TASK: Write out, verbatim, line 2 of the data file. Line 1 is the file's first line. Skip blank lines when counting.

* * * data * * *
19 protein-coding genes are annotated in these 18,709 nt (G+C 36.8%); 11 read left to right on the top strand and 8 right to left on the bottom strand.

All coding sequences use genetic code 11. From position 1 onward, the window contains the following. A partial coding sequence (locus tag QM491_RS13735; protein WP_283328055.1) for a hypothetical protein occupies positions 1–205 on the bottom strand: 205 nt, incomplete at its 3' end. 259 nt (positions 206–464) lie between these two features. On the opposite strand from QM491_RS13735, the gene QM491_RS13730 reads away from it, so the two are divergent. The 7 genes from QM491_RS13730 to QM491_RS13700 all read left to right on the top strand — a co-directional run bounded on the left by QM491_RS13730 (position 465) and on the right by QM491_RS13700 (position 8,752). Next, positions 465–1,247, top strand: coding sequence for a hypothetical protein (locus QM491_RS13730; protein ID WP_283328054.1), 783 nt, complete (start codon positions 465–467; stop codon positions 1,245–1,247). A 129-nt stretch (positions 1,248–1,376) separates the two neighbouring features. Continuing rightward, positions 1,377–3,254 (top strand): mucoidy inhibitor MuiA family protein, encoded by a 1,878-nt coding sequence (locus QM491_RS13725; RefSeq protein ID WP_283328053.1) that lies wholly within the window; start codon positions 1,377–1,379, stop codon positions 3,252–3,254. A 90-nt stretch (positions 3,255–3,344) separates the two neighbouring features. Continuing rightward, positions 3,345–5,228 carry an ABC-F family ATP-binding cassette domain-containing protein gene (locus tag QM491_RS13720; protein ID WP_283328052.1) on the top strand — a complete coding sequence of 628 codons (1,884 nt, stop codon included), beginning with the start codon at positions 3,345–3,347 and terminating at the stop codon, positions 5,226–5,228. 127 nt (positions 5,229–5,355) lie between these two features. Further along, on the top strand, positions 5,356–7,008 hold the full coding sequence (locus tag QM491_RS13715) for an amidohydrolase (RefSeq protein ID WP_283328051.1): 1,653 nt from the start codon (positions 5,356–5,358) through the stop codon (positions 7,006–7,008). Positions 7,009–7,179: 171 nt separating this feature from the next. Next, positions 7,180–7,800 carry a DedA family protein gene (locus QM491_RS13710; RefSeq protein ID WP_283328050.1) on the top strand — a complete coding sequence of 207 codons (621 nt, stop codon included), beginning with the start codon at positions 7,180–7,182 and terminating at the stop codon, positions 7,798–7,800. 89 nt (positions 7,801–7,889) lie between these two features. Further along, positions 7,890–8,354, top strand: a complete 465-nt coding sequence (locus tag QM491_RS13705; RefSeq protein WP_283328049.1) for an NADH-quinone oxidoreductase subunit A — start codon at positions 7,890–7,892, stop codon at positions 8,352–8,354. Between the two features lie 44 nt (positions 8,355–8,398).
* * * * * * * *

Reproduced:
All coding sequences use genetic code 11. From position 1 onward, the window contains the following. A partial coding sequence (locus tag QM491_RS13735; protein WP_283328055.1) for a hypothetical protein occupies positions 1–205 on the bottom strand: 205 nt, incomplete at its 3' end. 259 nt (positions 206–464) lie between these two features. On the opposite strand from QM491_RS13735, the gene QM491_RS13730 reads away from it, so the two are divergent. The 7 genes from QM491_RS13730 to QM491_RS13700 all read left to right on the top strand — a co-directional run bounded on the left by QM491_RS13730 (position 465) and on the right by QM491_RS13700 (position 8,752). Next, positions 465–1,247, top strand: coding sequence for a hypothetical protein (locus QM491_RS13730; protein ID WP_283328054.1), 783 nt, complete (start codon positions 465–467; stop codon positions 1,245–1,247). A 129-nt stretch (positions 1,248–1,376) separates the two neighbouring features. Continuing rightward, positions 1,377–3,254 (top strand): mucoidy inhibitor MuiA family protein, encoded by a 1,878-nt coding sequence (locus QM491_RS13725; RefSeq protein ID WP_283328053.1) that lies wholly within the window; start codon positions 1,377–1,379, stop codon positions 3,252–3,254. A 90-nt stretch (positions 3,255–3,344) separates the two neighbouring features. Continuing rightward, positions 3,345–5,228 carry an ABC-F family ATP-binding cassette domain-containing protein gene (locus tag QM491_RS13720; protein ID WP_283328052.1) on the top strand — a complete coding sequence of 628 codons (1,884 nt, stop codon included), beginning with the start codon at positions 3,345–3,347 and terminating at the stop codon, positions 5,226–5,228. 127 nt (positions 5,229–5,355) lie between these two features. Further along, on the top strand, positions 5,356–7,008 hold the full coding sequence (locus tag QM491_RS13715) for an amidohydrolase (RefSeq protein ID WP_283328051.1): 1,653 nt from the start codon (positions 5,356–5,358) through the stop codon (positions 7,006–7,008). Positions 7,009–7,179: 171 nt separating this feature from the next. Next, positions 7,180–7,800 carry a DedA family protein gene (locus QM491_RS13710; RefSeq protein ID WP_283328050.1) on the top strand — a complete coding sequence of 207 codons (621 nt, stop codon included), beginning with the start codon at positions 7,180–7,182 and terminating at the stop codon, positions 7,798–7,800. 89 nt (positions 7,801–7,889) lie between these two features. Further along, positions 7,890–8,354, top strand: a complete 465-nt coding sequence (locus tag QM491_RS13705; RefSeq protein WP_283328049.1) for an NADH-quinone oxidoreductase subunit A — start codon at positions 7,890–7,892, stop codon at positions 8,352–8,354. Between the two features lie 44 nt (positions 8,355–8,398).